Discussion: 5 Reasons Every African Should Be Worried About Russia-Ukraine Conflict

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Russian Tankers firing
Russian Tankers firing (Photo credit: Wilsoncenter)

The Russia-Ukraine conflict is causing tension not just in the war region but also across the world. Although this is not the first time these two countries are fighting, other nations are not ignorant of the effects the war can have in the modern world.

Subsequently, heads of state and governments particularly in the developed world have taken measures aimed at ending the conflict. For instance, the US, European Union, the UK, Canada, Germany, Japan, and Australia have already imposed sanctions on Russia. 

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These sanctions, which mainly target the country’s financial institutions and access to technology as well as individuals, are aimed at crippling Russia’s economy. As these sanctions take effect, nations will have to adjust accordingly.

Since the conflict is happening far away, should Africans worry about the conflict? Well, we will tell you why every African should be concerned about it. But before that, do you know how the crisis started?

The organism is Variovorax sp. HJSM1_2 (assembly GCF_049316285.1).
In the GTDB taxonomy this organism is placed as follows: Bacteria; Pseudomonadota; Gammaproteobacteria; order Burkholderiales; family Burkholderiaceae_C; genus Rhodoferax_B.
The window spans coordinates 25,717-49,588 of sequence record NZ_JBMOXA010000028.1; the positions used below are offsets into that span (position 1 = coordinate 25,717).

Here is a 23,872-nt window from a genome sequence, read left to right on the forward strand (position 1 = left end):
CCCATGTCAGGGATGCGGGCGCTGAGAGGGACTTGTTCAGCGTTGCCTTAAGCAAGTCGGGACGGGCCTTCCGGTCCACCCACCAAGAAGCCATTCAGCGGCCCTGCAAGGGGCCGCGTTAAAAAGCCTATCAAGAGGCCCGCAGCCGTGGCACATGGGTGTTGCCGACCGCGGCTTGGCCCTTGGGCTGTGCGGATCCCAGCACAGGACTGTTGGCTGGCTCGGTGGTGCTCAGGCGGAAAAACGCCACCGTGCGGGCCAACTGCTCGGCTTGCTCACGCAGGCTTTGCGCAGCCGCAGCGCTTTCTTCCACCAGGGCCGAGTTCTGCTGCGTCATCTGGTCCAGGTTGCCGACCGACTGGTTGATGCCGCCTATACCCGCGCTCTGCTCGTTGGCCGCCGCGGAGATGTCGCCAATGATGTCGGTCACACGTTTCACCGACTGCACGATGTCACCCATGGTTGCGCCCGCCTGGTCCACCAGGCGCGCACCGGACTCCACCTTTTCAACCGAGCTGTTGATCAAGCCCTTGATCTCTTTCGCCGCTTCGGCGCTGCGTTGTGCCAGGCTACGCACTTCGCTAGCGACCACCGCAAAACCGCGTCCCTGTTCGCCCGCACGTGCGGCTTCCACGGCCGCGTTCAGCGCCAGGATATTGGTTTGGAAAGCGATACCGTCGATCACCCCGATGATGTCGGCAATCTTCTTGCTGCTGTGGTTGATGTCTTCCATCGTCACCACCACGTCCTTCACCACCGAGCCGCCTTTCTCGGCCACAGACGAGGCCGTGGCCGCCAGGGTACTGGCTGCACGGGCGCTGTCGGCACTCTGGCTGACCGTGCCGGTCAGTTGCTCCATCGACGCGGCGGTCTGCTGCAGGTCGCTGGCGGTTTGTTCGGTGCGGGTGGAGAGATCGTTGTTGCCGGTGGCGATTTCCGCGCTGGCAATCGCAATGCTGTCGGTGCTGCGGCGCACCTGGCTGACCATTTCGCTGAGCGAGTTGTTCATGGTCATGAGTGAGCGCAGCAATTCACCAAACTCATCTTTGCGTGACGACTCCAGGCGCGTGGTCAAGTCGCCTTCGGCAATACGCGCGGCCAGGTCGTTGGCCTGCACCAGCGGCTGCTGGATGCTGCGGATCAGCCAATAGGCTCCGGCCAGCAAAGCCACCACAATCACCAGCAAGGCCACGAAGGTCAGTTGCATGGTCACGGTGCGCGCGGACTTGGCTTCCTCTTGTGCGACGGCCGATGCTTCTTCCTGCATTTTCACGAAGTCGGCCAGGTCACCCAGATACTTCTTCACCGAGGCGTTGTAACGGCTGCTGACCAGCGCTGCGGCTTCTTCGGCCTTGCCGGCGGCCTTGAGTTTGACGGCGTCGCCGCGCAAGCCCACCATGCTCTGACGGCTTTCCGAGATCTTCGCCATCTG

The Genesis of the Russia-Ukraine Conflict

Russia has over the years tried to assert control over neighboring Ukraine. Initially, both Russia and Ukraine were part of the Soviet Union or USSR, which constituted 15 republics. The Russian-dominated Soviet Union was dissolved in 1991 after its communist government collapsed.

Following its dissolution, the US and the then European nations added several of its allies to NATO, a military alliance. In 2008, NATO invited Ukraine to join the alliance, but that angered Russian president, Vladimir Putin.

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Annexation of Crimea

In 2013, Ukrainian president, Viktor Yanukovych, refused to ratify a free trade and political agreement with the European Union. His refusal ignited a wave of protests in Ukraine that morphed into the Maidan Revolution that extended for months.